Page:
10. Methods, computer readable media, and graphical user interfaces for analysis of frequency selective surfaces

    DOE Patents [OSTI]

    Kotter, Dale K. (Shelley, ID) [Shelley, ID; Rohrbaugh, David T. (Idaho Falls, ID) [Idaho Falls, ID

    2010-09-07

    A frequency selective surface (FSS) and associated methods for modeling, analyzing and designing the FSS are disclosed. The FSS includes a pattern of conductive material formed on a substrate to form an array of resonance elements. At least one aspect of the frequency selective surface is determined by defining a frequency range including multiple frequency values, determining a frequency dependent permittivity across the frequency range for the substrate, determining a frequency dependent conductivity across the frequency range for the conductive material, and analyzing the frequency selective surface using a method of moments analysis at each of the multiple frequency values for an incident electromagnetic energy impinging on the frequency selective surface. The frequency dependent permittivity and the frequency dependent conductivity are included in the method of moments analysis.

  11. Electrical wire insulation and electromagnetic coil

    DOE Patents [OSTI]

    Bich, George J. (Penn Hills, PA); Gupta, Tapan K. (Monroeville, PA)

    1984-01-01

    An electromagnetic coil for high temperature and high radiation application in which glass is used to insulate the electrical wire. A process for applying the insulation to the wire is disclosed which results in improved insulation properties.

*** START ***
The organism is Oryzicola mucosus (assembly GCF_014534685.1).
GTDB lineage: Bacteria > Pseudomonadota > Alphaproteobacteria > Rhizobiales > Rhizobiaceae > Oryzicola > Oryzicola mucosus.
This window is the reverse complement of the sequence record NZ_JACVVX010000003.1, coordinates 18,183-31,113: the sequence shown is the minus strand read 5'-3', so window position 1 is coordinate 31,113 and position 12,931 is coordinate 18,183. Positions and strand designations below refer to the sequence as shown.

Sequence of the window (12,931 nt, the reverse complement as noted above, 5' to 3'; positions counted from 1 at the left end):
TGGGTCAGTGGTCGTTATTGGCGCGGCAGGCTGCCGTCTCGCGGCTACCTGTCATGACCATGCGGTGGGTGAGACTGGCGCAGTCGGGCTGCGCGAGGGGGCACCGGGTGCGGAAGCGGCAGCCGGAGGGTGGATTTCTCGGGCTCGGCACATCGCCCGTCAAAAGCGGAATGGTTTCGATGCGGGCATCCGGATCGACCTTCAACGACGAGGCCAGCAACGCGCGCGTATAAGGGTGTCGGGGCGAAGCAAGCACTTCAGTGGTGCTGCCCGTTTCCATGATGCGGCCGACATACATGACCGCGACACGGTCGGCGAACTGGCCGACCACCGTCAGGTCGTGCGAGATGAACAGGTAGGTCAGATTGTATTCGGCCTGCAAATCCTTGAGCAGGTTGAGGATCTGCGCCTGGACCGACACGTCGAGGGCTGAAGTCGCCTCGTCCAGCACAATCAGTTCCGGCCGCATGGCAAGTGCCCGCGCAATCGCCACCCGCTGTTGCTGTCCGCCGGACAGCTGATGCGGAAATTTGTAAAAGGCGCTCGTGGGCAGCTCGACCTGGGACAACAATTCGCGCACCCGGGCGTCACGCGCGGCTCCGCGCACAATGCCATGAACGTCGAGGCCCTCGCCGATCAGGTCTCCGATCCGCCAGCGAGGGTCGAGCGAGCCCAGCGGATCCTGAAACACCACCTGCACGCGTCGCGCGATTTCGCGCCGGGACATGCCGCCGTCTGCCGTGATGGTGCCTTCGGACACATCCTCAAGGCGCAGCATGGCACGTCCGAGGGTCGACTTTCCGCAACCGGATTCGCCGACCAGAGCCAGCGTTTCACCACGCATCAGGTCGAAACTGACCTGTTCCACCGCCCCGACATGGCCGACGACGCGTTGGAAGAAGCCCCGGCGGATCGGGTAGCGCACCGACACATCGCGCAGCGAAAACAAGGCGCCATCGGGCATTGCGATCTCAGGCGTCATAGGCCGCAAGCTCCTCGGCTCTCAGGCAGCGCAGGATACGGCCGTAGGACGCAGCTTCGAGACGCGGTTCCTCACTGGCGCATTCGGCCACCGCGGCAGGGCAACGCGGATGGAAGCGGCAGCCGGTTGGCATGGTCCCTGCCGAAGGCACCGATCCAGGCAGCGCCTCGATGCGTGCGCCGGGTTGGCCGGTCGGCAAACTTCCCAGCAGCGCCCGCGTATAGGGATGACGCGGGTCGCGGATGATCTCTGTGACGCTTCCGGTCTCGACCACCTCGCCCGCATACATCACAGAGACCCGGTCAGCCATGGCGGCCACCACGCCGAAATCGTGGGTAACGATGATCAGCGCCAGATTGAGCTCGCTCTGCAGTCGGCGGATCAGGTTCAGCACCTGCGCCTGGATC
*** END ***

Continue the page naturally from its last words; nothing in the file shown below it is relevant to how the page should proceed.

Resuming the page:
12. Sandia National Laboratories: Electromagnetic Technology at Sandia National

    Broader source: All U.S. Department of Energy (DOE) Office Webpages (Extended Search)

    Laboratories Electromagnetics Bioscience Computing and Information Science Electromagnetics Facilities Programs & Capabilities Partnership Opportunities EM News & Reports Contact Information Engineering Science Geoscience Materials Science Nanodevices and Microsystems Radiation Effects and High Energy Density Science Research Electromagnetic Technology at Sandia National Laboratories Lightning Electromagnetics (EM) is the study of the nature and interaction of static and dynamic

  13. Generating highly uniform electromagnetic field characteristics

    DOE Patents [OSTI]

    Crow, James T. (Albuquerque, NM)

    1997-01-01

    An apparatus and method for generating homogenous electromagnetic fields within a volume. The homogeneity provided may be for magnetic and/or electric fields, and for field magnitude, radial gradient, or higher order radial derivative. The invention comprises conductive pathways oriented mirror symmetrically about a desired region of homogeneity. A corresponding apparatus and method is provided for substantially cancelling the electromagnetic field outside of the apparatus, comprising a second set of conductive pathways placed outside the first set.